Soup is one of those things that divides nations. Well, alright, maybe not nations, but certainly folk. Should soup be eaten past March in the UK? Some people say no, it’s summer after all, and we don’t want warm, comforting stodge on a nice breezy evening in the sunshine. Then, of course, when is it ever breezy and sunny of an evening in the UK, ever, let alone past March?
As it stands, I’m a firm believer in soup. It’s marvellous stuff really, and something I really got to grips with when I was living in France, surrounded by alien foods and unusual eating habits. The bonus is that there’s a very simple formula which can be attributed to absolutely any vegetable (I’ve tried with meat to very limited success for some reason, so I now stick to wholey veggie offerings). The equation goes: roast, boil, blend + cheese = fantastic soup. Do this to almost any vegetable, answers on a postcard as to which don’t work, and I can almost guarantee you a delicious soup for dinner.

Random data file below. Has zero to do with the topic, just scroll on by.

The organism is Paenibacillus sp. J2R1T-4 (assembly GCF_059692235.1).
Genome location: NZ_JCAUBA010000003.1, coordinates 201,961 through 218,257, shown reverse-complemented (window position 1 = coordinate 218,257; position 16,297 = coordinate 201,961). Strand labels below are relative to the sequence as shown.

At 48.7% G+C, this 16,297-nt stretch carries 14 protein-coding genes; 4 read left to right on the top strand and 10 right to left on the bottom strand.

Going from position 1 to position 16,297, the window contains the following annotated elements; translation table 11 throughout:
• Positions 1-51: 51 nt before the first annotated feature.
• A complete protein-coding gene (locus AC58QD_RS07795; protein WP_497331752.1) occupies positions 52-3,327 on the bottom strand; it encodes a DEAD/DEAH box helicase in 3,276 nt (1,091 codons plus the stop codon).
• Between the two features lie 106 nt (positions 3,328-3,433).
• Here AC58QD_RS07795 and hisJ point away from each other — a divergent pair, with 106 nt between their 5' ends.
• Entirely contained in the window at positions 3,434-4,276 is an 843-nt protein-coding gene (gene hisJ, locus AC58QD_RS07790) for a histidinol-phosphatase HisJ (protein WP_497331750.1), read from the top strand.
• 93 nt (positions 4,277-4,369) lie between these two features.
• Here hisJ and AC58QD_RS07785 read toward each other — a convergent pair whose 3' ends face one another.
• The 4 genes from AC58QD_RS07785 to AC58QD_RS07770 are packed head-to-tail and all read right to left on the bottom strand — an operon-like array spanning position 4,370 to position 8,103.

This one came courtesy of a Twitter post from The Sprouted Kitchen, and it happened to come just at a time when I was really craving some healthy tasting veg on the cheap. I my opinion, tomato soup can be one of two things: a) Heinz red soup or b) real roasted tomatoes with lovely fresh herbs. Both have a place in my heart and stomach (often one and the same) but tonight it was the fresh zinginess afforded to a summer soup that I was after. Thinking of the old summer-soup conundrum, most people offer the suggestion of a chilled soup. Now, I’m not a cold soup fan, simple fact is: don’t like vichyssoise, don’t like gazpacho. But I do think that seasonal veg, prepared correctly, are just as refreshing and light. This used simple roasted tomatoes, onion and garlic, blended with stock. That’s all. Throw in some fresh parsley and basil at the last minute, and top with a giant crouton island (mozzarella sand) and it was just the right density and consistency for a warming, but light, dinner. For this one, by own humble garden, as shown off in the previous post, wasn’t able to provide. It did have Kent-grown garlic, which was delicious, and hopefully I’ll be able to recreate it when I next go home to Kent as the tomatoes and onions will be in full swing down there by then. For now though, the Co-op hasn’t done a bad job.